Flash Fiction Fridays: Child's Play Continues


Sometimes, things just come together with no advanced planning or scheduling. I like to call these moments gifts from the writing gods. And the month of June here on Flash Fiction Fridays is one such gift. Each of these flash pieces harkens back to childhood, whether through old bedtime stories or mythical beasts of imagination.

This week, do we dare to go down the rabbit hole with Kayla Bashe?

The Last Alice
by Kayla Bashe

My name is Alice. I am twelve years old. I am the last Alice in England. All the others are dead.

I never wear blue, although I have been told that the color would suit me. This is precisely why I avoid it. I have never had a cat, a hair ribbon, tea with sugar or tea without. My mother lives in an asylum in London; she is the only mad person I have ever met.

The only impossible thing I believe, before breakfast or afterwards, is that I have inexplicably managed to survive.

The Queen cast her curse in the sixteenth year of her region, a good four years prior to my birth. For the world has a sort of cellar, you see, and that cellar has a roof- and that roof was so full of holes, it was a matter of mere months and moments before it crumbled like a biscuit in one's fist. While it was the white rabbits who dug the holes, the real problem was the Alices. They could slip between worlds just as easily as falling asleep, widening the holes into untenability, and no sooner had the Queen sent one away than another would slide in to take her place. Therefore, the curse was as follows: All Alices were drawn to Wonderland, there was clearly no way around that — but they would travel there only once in their lives, for the journey would  end with their death. She would see to it herself, if need be.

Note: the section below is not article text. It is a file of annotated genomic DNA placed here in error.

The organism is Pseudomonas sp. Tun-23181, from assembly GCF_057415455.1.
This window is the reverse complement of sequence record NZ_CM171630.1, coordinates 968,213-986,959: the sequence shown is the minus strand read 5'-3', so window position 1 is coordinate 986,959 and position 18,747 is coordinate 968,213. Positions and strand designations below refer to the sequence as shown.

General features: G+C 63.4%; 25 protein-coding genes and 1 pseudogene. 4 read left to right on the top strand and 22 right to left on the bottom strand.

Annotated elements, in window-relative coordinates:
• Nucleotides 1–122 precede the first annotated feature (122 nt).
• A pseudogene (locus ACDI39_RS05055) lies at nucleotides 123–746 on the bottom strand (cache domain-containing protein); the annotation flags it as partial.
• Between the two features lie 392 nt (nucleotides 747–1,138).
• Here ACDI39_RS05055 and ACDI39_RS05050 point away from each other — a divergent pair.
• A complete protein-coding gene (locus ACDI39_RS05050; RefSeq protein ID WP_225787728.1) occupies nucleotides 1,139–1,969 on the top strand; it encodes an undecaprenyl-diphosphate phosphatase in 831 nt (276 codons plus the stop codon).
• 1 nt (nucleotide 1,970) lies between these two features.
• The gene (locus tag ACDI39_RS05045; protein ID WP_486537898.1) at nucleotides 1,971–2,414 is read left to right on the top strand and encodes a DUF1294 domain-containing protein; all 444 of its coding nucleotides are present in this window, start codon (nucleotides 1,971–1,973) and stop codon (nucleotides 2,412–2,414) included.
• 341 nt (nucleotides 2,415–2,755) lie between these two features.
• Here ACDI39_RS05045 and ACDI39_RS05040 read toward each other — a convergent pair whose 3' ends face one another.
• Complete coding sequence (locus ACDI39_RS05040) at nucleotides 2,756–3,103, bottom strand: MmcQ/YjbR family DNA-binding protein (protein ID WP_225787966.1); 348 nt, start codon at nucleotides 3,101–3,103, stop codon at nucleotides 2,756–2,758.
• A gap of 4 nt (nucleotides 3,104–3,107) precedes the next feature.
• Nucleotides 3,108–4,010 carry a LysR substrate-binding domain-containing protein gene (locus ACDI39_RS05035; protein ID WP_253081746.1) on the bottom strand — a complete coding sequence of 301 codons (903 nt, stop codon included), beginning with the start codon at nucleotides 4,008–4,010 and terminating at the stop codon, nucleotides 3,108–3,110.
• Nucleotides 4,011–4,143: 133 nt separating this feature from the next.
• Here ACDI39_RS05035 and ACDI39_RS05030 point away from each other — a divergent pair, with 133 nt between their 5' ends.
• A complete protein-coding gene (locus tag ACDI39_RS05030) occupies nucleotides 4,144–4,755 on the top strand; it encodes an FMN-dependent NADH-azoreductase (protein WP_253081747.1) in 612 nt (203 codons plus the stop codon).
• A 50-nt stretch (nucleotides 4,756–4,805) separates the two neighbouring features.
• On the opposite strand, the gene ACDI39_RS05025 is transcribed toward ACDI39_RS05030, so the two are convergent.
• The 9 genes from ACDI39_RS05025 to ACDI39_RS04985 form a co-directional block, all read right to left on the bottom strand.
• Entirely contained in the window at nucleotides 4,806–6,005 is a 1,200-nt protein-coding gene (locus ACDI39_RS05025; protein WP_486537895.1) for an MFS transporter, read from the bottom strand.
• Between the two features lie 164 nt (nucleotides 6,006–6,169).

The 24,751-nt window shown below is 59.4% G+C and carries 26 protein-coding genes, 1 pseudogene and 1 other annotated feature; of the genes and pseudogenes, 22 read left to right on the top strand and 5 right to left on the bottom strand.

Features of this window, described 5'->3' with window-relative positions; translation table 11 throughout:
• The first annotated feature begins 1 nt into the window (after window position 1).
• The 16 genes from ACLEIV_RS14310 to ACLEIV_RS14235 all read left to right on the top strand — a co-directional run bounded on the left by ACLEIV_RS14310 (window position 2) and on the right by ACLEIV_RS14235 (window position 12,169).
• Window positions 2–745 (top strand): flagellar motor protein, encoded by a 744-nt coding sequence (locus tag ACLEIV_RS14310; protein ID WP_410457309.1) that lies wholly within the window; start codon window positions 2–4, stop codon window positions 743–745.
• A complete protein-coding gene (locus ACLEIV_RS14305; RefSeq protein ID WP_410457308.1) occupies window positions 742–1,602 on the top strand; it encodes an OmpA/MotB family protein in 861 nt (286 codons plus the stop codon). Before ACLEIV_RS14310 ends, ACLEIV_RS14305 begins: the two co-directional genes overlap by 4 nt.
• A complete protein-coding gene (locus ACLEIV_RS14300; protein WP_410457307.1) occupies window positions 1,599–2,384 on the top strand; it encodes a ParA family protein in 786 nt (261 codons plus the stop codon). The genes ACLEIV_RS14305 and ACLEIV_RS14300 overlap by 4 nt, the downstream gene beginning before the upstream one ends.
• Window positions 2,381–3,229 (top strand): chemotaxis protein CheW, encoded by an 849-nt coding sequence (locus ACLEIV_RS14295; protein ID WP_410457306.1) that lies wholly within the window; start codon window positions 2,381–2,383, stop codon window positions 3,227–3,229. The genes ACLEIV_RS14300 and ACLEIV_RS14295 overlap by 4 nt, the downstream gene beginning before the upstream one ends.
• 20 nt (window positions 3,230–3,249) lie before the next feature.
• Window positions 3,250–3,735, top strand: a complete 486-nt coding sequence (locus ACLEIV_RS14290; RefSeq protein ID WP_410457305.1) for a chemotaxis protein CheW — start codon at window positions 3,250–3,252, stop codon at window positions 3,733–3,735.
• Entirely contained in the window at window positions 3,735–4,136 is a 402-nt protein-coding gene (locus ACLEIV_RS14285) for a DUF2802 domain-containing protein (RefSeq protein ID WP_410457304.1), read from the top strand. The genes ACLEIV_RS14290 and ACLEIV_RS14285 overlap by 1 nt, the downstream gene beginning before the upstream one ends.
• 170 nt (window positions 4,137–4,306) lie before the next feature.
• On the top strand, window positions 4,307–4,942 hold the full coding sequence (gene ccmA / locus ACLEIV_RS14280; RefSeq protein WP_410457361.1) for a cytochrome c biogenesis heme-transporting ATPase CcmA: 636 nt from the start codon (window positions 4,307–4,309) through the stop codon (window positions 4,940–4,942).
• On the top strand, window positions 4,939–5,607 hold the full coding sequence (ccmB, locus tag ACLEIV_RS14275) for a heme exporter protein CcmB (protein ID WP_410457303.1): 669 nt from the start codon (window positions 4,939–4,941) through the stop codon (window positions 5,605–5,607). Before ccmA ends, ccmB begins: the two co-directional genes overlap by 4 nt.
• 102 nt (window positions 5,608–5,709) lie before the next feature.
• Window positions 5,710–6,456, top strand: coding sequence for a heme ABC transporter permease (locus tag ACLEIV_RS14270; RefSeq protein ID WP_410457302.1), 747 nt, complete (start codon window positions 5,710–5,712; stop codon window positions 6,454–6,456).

It is in the nature of a rabbit to dig holes. It is in the nature of an Alice to fall down them. And it is in the nature of Wonderland to ensure that none of us, no matter how much we wish to, can go against ours.

I have displayed careful vigilance. In recent years, I have not even left my room.

Yet what is the point, I sometimes wonder, of a life without any pictures or conversations?

Kayla Bashe is a student from New Jersey. Her work has appeared in YARN, Raphael's Village, Doctor Fantastique's Show of Wonders, and Yesteryear Fiction. She also is a contributor in the upcoming in Vagabondage Press' "Love Notes" anthology. Recently, she self-published a children's book, Ivy Gets Healthy. Last year, Kayla attended the Alpha SF/F/H Workshop for Young Writers. In addition to writing, she enjoys musical theater and curating the extraordinary. Find her at http://twitter.com/KaylaBashe.


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